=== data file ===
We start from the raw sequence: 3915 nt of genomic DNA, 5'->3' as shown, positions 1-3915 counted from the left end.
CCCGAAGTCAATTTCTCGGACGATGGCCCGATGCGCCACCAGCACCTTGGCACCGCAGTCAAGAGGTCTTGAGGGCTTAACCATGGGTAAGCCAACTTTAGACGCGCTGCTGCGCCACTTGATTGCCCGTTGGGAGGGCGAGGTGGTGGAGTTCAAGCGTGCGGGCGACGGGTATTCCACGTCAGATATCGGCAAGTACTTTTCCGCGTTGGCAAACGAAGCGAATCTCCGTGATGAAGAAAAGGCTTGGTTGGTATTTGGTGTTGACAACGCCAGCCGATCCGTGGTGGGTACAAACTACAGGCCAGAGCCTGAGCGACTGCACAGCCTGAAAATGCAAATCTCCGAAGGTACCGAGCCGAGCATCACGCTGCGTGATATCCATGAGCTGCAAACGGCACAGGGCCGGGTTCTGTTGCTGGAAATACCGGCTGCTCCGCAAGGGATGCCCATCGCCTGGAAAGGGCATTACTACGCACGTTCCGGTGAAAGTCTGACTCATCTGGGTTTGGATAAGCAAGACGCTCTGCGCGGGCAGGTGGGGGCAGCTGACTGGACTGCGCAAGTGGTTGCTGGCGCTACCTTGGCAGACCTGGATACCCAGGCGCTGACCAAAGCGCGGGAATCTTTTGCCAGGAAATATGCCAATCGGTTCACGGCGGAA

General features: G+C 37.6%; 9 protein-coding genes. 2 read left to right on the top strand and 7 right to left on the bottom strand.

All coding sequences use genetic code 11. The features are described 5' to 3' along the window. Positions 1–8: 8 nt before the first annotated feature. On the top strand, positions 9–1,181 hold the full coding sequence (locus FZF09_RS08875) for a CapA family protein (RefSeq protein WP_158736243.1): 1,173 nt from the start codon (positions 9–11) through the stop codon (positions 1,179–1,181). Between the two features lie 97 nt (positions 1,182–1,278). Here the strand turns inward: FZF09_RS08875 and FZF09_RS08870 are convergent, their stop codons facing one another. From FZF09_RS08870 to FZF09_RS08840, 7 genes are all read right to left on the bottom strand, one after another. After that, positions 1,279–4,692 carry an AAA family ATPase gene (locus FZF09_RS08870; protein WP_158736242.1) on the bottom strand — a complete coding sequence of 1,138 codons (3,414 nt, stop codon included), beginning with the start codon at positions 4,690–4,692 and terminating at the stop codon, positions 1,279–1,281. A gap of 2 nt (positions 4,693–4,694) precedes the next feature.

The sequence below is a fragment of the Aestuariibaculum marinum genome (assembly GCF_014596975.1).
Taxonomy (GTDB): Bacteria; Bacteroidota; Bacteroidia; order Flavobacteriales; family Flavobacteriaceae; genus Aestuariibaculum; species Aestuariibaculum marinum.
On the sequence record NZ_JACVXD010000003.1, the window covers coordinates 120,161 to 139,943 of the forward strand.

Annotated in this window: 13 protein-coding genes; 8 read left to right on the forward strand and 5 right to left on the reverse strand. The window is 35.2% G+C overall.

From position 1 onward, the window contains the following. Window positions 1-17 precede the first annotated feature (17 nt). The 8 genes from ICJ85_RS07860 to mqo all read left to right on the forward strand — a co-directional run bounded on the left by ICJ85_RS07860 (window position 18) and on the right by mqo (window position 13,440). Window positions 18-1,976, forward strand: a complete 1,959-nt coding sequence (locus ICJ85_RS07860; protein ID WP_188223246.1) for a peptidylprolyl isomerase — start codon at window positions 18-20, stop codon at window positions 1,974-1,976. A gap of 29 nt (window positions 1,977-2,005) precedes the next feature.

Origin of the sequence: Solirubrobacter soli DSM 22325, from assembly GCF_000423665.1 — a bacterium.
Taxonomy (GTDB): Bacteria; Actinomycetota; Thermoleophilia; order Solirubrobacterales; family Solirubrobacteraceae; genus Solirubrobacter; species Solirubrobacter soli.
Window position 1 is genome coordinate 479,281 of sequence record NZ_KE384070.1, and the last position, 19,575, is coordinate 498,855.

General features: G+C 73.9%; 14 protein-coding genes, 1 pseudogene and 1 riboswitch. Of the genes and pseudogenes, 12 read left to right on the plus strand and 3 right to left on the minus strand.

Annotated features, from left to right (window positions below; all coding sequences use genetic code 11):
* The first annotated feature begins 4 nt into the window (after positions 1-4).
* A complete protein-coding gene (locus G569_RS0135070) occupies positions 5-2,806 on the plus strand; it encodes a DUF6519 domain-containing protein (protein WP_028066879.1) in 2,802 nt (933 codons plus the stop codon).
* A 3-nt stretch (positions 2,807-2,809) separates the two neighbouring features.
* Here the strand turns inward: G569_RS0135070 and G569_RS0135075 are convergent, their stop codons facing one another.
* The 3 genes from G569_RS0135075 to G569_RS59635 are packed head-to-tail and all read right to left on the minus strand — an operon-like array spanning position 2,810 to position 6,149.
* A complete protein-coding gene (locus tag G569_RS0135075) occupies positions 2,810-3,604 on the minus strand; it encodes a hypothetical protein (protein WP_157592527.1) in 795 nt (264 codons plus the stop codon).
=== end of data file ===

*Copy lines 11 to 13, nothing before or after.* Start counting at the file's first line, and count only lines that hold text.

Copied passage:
Taxonomy (GTDB): Bacteria; Actinomycetota; Thermoleophilia; order Solirubrobacterales; family Solirubrobacteraceae; genus Solirubrobacter; species Solirubrobacter soli.
Window position 1 is genome coordinate 479,281 of sequence record NZ_KE384070.1, and the last position, 19,575, is coordinate 498,855.

General features: G+C 73.9%; 14 protein-coding genes, 1 pseudogene and 1 riboswitch. Of the genes and pseudogenes, 12 read left to right on the plus strand and 3 right to left on the minus strand.